Anime infusion in games is nothing new; in fact, cel-shaded design has rarely been more popular. Still, the collaboration Ni No Kuni: Wrath of the White Witch performs with Studio Ghibli, a renowned name in the style, creates a genuine sensation as rarely seen before.
The story follows a boy called Oliver that goes on a magical adventure, after the death of his mother unleashes a chain of events. One of these new developments is a toy by the name of Drippy that comes to life and now guides our little one through his quest, which will see him joined by more pets and adorable characters. The eclectic bundle moves through greener than green forests, fiery red mountains and more eye candy environments. The clean outlines that trap the burst of color from objects form the perfect backdrop for fluid characters to exist in the foreground, as if bursting straight out of a cartoon. Only added effects sometimes hint that Ni No Kuni is not actually a cartoon, but a playable title, though these added blurring effects and radiant auras never detract from the atmosphere. In fact, having more of a good thing enhances a vibe that couldn’t be more lifelike if it ran on a weekly basis on the TV screen. Fans of the anime genre could already enjoy this game purely on its aesthetics, but luckily there is more to the game than that.
In the missions we’ve played so far, most actions focused on combat and travel. For instance, in one event Oliver had to escape an erupting volcano before the timer ran out. Periodically, monsters will appear on the way that can prompt a battle, which takes place on a separate playing field. Action here is formed with an active combat scheme, where players run around freely and choose an attack mode from a list such as simple attacks, magic and so forth. Defense is used to block large announced attacks from foes, which adds more value to an otherwise unexplored mechanic. More importantly, players can only take direct control of 1 character at a time. This means if Oliver, a girl and all their pets are fighting, then control takes the camera and all actions to only 1 of these. Commanding becomes more tactical through this, as it’s important to know which character to choose at what time and use their right skills at the right time.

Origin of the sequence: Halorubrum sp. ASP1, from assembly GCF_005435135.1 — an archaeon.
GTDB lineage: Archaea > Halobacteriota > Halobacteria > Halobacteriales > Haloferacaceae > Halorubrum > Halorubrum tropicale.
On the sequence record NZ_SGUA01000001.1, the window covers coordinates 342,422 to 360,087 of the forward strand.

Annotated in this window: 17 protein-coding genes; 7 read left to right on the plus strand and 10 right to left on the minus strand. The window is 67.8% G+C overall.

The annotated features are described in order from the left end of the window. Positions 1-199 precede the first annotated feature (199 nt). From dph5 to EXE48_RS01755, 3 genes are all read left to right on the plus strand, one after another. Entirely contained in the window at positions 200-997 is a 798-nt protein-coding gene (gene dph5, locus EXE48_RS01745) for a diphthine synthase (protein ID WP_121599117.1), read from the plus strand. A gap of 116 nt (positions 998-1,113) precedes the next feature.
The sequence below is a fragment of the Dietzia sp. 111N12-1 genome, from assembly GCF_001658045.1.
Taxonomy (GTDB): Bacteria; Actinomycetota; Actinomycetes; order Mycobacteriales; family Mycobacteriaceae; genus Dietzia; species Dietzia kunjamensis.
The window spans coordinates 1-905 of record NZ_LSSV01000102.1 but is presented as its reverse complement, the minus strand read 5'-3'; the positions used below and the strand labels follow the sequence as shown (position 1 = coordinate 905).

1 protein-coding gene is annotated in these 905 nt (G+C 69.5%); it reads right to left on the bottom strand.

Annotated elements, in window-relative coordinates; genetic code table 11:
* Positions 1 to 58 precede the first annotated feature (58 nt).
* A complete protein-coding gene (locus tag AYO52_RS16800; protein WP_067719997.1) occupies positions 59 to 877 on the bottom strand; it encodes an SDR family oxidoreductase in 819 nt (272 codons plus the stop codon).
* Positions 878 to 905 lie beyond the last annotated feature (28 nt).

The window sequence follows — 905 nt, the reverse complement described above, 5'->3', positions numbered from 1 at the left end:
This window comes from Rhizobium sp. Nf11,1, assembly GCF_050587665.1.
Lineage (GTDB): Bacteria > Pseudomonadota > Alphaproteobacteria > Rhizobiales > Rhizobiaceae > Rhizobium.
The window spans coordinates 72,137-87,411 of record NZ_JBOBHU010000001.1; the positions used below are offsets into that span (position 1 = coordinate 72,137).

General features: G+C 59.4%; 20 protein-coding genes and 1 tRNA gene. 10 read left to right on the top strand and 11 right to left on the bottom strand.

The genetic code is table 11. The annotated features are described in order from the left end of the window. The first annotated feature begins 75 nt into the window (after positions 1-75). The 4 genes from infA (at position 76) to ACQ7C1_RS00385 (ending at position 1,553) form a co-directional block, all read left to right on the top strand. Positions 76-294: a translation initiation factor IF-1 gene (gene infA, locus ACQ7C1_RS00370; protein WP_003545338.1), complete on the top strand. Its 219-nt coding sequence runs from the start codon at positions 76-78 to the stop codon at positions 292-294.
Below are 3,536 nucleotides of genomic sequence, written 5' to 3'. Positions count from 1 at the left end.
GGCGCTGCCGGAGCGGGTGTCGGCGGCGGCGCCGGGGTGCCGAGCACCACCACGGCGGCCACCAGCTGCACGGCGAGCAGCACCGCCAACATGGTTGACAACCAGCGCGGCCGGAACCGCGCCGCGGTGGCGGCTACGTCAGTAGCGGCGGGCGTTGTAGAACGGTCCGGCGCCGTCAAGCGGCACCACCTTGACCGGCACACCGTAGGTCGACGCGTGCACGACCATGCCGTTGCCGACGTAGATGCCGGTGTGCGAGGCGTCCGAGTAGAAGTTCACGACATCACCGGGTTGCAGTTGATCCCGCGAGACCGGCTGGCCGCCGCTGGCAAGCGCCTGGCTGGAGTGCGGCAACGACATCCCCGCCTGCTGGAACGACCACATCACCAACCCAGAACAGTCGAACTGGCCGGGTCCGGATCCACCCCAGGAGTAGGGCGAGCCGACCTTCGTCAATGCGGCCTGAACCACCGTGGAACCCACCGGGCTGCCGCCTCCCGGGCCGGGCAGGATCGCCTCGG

This is further enhanced by a timer for attacks in both their execution as well as a cooling period. As combat develops in real-time, players will need to figure out the holes in a foe’s defense and strike accordingly, keeping the preparation time in mind. Also, any character has a distinct skill set. For instance, some pets will be more adept spell casters, while others serve a better purpose as a damage sponge. Some also drop periodic health and magic boosts. It’s great to see that Ni No Kuni doesn’t just use its prestigious name, but instead goes above and beyond to revitalize other RPG tropes. That’s without talking about a menu for items and equipment, leveling mechanics and a compelling narrative set in a breathtaking world.
If I may break from traditional structure for a moment, I’d like to say that I personally look forward to seeing a lot more of Ni No Kuni: Wrath of the White Witch. With just the fraction we’ve seen now, there are enough elements, such as revamped combat, to make each portion of the game interesting for a long while. This could well be a magical journey worthy of its name.